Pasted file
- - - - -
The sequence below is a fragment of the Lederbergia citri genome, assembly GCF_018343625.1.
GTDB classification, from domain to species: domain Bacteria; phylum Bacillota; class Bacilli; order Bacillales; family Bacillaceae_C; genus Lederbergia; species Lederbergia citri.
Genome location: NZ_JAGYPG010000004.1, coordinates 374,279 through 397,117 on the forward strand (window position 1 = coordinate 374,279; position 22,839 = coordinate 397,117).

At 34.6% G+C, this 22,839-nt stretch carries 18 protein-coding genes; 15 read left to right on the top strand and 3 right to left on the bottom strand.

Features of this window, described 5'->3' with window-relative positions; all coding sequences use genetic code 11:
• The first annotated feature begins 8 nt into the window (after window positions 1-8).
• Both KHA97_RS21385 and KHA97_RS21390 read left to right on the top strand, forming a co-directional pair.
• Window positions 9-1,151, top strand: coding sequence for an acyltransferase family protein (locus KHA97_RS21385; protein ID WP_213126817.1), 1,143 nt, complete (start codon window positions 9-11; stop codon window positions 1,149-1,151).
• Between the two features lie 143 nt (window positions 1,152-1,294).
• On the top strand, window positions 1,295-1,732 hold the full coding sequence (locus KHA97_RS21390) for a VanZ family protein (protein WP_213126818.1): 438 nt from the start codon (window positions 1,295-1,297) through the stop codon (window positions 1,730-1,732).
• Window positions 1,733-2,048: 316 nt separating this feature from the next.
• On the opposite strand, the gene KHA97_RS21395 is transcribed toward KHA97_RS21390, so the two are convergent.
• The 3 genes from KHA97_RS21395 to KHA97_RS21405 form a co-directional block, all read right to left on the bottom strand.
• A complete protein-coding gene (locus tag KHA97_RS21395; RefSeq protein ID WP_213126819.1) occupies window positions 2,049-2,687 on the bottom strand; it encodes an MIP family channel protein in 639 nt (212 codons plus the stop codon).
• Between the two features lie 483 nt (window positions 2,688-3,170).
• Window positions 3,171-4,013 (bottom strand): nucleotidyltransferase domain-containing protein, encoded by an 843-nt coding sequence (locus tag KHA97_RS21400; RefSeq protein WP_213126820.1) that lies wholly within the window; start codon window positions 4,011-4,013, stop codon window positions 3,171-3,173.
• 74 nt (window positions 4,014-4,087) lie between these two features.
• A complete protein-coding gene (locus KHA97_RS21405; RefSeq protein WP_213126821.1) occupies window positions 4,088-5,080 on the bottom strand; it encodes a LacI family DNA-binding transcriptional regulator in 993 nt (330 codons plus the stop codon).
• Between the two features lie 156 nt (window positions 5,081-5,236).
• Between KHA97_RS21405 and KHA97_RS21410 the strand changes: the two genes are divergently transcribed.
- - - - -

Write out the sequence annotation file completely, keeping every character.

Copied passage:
The sequence below is a fragment of the Lederbergia citri genome, assembly GCF_018343625.1.
GTDB classification, from domain to species: domain Bacteria; phylum Bacillota; class Bacilli; order Bacillales; family Bacillaceae_C; genus Lederbergia; species Lederbergia citri.
Genome location: NZ_JAGYPG010000004.1, coordinates 374,279 through 397,117 on the forward strand (window position 1 = coordinate 374,279; position 22,839 = coordinate 397,117).

At 34.6% G+C, this 22,839-nt stretch carries 18 protein-coding genes; 15 read left to right on the top strand and 3 right to left on the bottom strand.

Features of this window, described 5'->3' with window-relative positions; all coding sequences use genetic code 11:
• The first annotated feature begins 8 nt into the window (after window positions 1-8).
• Both KHA97_RS21385 and KHA97_RS21390 read left to right on the top strand, forming a co-directional pair.
• Window positions 9-1,151, top strand: coding sequence for an acyltransferase family protein (locus KHA97_RS21385; protein ID WP_213126817.1), 1,143 nt, complete (start codon window positions 9-11; stop codon window positions 1,149-1,151).
• Between the two features lie 143 nt (window positions 1,152-1,294).
• On the top strand, window positions 1,295-1,732 hold the full coding sequence (locus KHA97_RS21390) for a VanZ family protein (protein WP_213126818.1): 438 nt from the start codon (window positions 1,295-1,297) through the stop codon (window positions 1,730-1,732).
• Window positions 1,733-2,048: 316 nt separating this feature from the next.
• On the opposite strand, the gene KHA97_RS21395 is transcribed toward KHA97_RS21390, so the two are convergent.
• The 3 genes from KHA97_RS21395 to KHA97_RS21405 form a co-directional block, all read right to left on the bottom strand.
• A complete protein-coding gene (locus tag KHA97_RS21395; RefSeq protein ID WP_213126819.1) occupies window positions 2,049-2,687 on the bottom strand; it encodes an MIP family channel protein in 639 nt (212 codons plus the stop codon).
• Between the two features lie 483 nt (window positions 2,688-3,170).
• Window positions 3,171-4,013 (bottom strand): nucleotidyltransferase domain-containing protein, encoded by an 843-nt coding sequence (locus tag KHA97_RS21400; RefSeq protein WP_213126820.1) that lies wholly within the window; start codon window positions 4,011-4,013, stop codon window positions 3,171-3,173.
• 74 nt (window positions 4,014-4,087) lie between these two features.
• A complete protein-coding gene (locus KHA97_RS21405; RefSeq protein WP_213126821.1) occupies window positions 4,088-5,080 on the bottom strand; it encodes a LacI family DNA-binding transcriptional regulator in 993 nt (330 codons plus the stop codon).
• Between the two features lie 156 nt (window positions 5,081-5,236).
• Between KHA97_RS21405 and KHA97_RS21410 the strand changes: the two genes are divergently transcribed.